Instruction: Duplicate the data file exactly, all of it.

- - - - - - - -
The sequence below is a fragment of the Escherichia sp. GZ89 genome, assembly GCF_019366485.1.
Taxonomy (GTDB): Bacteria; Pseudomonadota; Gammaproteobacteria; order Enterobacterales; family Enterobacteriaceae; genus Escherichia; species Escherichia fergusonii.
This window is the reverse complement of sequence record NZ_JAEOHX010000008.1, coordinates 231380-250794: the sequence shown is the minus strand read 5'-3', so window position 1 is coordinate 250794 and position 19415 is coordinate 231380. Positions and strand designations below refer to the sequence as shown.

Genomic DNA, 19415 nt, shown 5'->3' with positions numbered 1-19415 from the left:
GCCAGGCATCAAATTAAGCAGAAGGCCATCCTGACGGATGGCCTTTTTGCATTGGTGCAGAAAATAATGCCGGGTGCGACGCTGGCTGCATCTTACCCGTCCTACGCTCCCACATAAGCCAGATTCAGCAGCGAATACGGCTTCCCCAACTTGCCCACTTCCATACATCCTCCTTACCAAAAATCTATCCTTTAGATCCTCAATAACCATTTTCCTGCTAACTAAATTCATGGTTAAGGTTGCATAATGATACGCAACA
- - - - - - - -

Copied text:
The sequence below is a fragment of the Escherichia sp. GZ89 genome, assembly GCF_019366485.1.
Taxonomy (GTDB): Bacteria; Pseudomonadota; Gammaproteobacteria; order Enterobacterales; family Enterobacteriaceae; genus Escherichia; species Escherichia fergusonii.
This window is the reverse complement of sequence record NZ_JAEOHX010000008.1, coordinates 231380-250794: the sequence shown is the minus strand read 5'-3', so window position 1 is coordinate 250794 and position 19415 is coordinate 231380. Positions and strand designations below refer to the sequence as shown.

Genomic DNA, 19415 nt, shown 5'->3' with positions numbered 1-19415 from the left:
GCCAGGCATCAAATTAAGCAGAAGGCCATCCTGACGGATGGCCTTTTTGCATTGGTGCAGAAAATAATGCCGGGTGCGACGCTGGCTGCATCTTACCCGTCCTACGCTCCCACATAAGCCAGATTCAGCAGCGAATACGGCTTCCCCAACTTGCCCACTTCCATACATCCTCCTTACCAAAAATCTATCCTTTAGATCCTCAATAACCATTTTCCTGCTAACTAAATTCATGGTTAAGGTTGCATAATGATACGCAACA